The Bible is the most-purchased and least-read book of any. What can we do to discourage the reading of this dangerous book? The medieval church kept it wisely in Latin. The damned Protestant Reformers wanted everyone to read it and look what evil that has accomplished! Shall we burn it? Shall we prevent it being sold? I am serious.
THE RELIGION GUY’S ANSWER:
The Religion Guy would have ignored this one except for the last three words above that require us to take this seriously. Norman’s prior postings to “Religion Q and A” indicate he’s quite knowledgeable about intellectuals’ attacks against biblical Jewish and Christian tradition. With a tiny faction such thinking turns to hatred or intolerance toward Scripture (at a time when devotion to Islam’s Quran expands in secularized western natiuons).
If Norman is “serious” the answer here is easy. No, “we” won’t be doing any such thing, even if “we” are not Bible fans, certainly in the U.S. given the Constitution’s freedoms of publishing and speech. (However, upholding, defining, and applying the freedom of religion guarantee is hotly contested.) The right to publish and read the Bible in common languages was a hard-fought freedom centuries ago. Access fostered widespread literacy and is normally regarded as a boon to civilization.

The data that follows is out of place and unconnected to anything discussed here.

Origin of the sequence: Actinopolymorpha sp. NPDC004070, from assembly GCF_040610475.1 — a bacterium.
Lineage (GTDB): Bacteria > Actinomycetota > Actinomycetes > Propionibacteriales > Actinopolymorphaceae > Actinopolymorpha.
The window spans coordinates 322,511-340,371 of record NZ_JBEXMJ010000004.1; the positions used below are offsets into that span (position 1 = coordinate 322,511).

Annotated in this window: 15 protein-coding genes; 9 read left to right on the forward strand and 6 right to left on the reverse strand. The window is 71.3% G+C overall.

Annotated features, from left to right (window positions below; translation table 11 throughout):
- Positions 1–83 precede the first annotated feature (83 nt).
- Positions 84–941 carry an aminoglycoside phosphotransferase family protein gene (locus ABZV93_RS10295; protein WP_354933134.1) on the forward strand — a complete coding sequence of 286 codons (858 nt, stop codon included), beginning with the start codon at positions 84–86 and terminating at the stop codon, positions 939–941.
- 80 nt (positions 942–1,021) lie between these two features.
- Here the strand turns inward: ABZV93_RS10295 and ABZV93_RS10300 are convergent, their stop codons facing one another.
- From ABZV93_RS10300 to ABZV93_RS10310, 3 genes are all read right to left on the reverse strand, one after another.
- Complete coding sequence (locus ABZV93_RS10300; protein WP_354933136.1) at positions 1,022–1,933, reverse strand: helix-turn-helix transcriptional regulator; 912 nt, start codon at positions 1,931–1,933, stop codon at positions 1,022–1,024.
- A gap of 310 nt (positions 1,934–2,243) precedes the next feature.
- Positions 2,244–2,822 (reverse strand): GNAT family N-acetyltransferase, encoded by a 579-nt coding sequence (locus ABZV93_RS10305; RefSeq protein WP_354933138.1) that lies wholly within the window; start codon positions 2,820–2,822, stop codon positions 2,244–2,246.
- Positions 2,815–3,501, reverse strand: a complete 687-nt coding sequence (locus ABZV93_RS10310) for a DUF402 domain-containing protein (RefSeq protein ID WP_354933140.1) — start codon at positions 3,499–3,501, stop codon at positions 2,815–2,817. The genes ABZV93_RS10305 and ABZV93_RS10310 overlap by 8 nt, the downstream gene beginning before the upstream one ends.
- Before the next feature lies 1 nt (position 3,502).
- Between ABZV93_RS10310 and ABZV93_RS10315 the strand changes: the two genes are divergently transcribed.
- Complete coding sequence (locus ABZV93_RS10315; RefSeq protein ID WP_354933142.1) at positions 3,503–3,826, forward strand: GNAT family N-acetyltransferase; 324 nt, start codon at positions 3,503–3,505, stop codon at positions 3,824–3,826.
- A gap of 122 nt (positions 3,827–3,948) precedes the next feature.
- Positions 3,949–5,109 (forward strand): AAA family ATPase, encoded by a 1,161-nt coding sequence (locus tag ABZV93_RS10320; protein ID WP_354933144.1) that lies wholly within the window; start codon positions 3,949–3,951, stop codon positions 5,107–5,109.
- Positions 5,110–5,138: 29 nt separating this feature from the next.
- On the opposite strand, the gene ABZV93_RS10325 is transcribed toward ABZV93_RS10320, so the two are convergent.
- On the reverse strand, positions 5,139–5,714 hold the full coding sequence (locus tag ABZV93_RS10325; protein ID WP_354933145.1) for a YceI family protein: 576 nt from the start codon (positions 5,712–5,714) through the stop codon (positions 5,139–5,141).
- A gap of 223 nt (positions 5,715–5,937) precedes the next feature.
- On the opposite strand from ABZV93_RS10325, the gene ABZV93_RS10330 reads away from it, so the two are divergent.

The theme is timely in this 200th anniversary year of the American Bible Society, which has distributed 6 billion copies, and next year’s 500th anniversary of the Protestant Reformation. Yes, both the Reformers and the society “wanted everyone to read it.”
Reverence or at least respect toward the Bible remains strong. A U.S. Gallup poll found 79 percent of adults see the Bible as sacred and 50 percent believe it has all the answers to life’s important questions. Yet many who are fond of the Bible ignore it, perhaps figuring the “Good Book” is just too difficult. On that see The Guy’s response to this prior question: “Why are holy scriptures so complicated?” The Guy said “Scriptures are as complicated as life itself.” Though the Bible invites lifelong study the big stuff is clear enough, and modern-day readers have excellent resources when puzzles arise. See www.patheos.com/blogs/religionqanda/2013/01/why-are-holy-scriptures-so-complicated.